Jam. Making it is not rocket science, but the food fairies in Whangarei have come down on a charity shop run by and for the local hospice. Seems the hospice has been selling home-made home preserves - jams and pickles - that weren't made in a special kitchen. The Regulators have decreed that if you're preparing food to sell, it must be made in a seperate kitchen. So, the jams and pickles are off the shelf. A pity, because the hospice was clearing a solid 15 grand a year from them.
Now, if I were to buy a pot of home-made jam from a charity shop (something I've done many a time) I understand that it's been made by someone's granny who's been making jam for 900 years, and who knows how to sterilise a jar. And if a bug gets in, well, I knew it was home made. That's the risk you take with home-made food. Actually, I eat home prepared food every day, and yes, it will probably kill me. Something's got to, after all.
This is, as they say, petty bureaucracy gone stoopid. Everyone who buys that damn' jam will know its provenance. And I really don't want some shiney-bum with a clip board telling me what common sense is.
Marmite. The world is split into four main people-groups: Them as what eat Vegemite, them as what eat Marmite, them as what don't particularly care for either, and crazy Norwegians, who eat pickled herrings. Actually, they may pickle them at home, under dangerous conditions, so they can't be sold to raise money for the local seal hospital. Who knows? Who cares? The only thing that is for real and damn' sure is that the TV commercial for Marmite is, quite possible, the best TV ciommercial I've seen in the past year. Bravo.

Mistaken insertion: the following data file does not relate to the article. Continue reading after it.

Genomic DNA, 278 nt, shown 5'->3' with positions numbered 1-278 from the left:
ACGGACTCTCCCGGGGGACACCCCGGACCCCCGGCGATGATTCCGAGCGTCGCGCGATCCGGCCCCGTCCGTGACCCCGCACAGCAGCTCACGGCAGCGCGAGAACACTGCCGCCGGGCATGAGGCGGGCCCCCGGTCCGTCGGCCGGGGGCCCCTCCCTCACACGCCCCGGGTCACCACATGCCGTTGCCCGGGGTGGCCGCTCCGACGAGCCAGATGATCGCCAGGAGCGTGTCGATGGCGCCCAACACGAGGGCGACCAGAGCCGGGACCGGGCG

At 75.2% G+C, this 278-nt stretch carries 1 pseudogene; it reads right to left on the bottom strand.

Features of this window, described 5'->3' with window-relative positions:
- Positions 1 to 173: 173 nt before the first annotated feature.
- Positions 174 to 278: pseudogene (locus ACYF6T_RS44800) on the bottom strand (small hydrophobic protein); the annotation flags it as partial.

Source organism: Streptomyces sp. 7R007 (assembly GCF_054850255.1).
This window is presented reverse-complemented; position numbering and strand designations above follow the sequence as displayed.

Marmosets. These are strange creatures from a strange country that probably isn't Alaska, although it is hard to think of a stranger place than Alaska. And I've just realised I've made the rather startling claim that Alaska's a country, which I am sure will be news to anyone who lives there. But the point about marmosets ( and pink iguanas, which have just been discovered, appropriately enough, on the Galapagos Islands) is that they wouldn't, shouldn't, and couldn't exist except for evolution. It's good to keep these things in mind in the year we celebrate Darwin's 200th birthday. Here's looking at you, old chap. But let's not forget Wallace, who was coming to the same conclusions at the same time, and who graciously bowed to Darwin's greater scholarship.
Thursdays. I am pretty sure that best day of the week is Thursday. One: there's no-one named Thursday that I can easily think of (Tuesday Weld, Wossname Mundy the killer, Joe Friday, Man Friday, and I'm sure if I really concentrated I could come up with a Wednesday... Yes! The startling woman who had a parrot named Pavarotti. It'll come to me...) And two: It's the day before Friday. I get to spend Friday selecting books for a gazillion people who can't get out of their house. Hell, some of them can't get out of bed. I've sold one of my customers on John Connolly, which has to be a good thing.
Reading: Not John Connolly, although he's publishing another kid's book. Read about it here: The Gates . Gosh - I think I've made a linky thing. No, I'm reading a Hellraiser comic book, and Sophia McDougall's "Romanitas". It's my third attempt: wish me luck.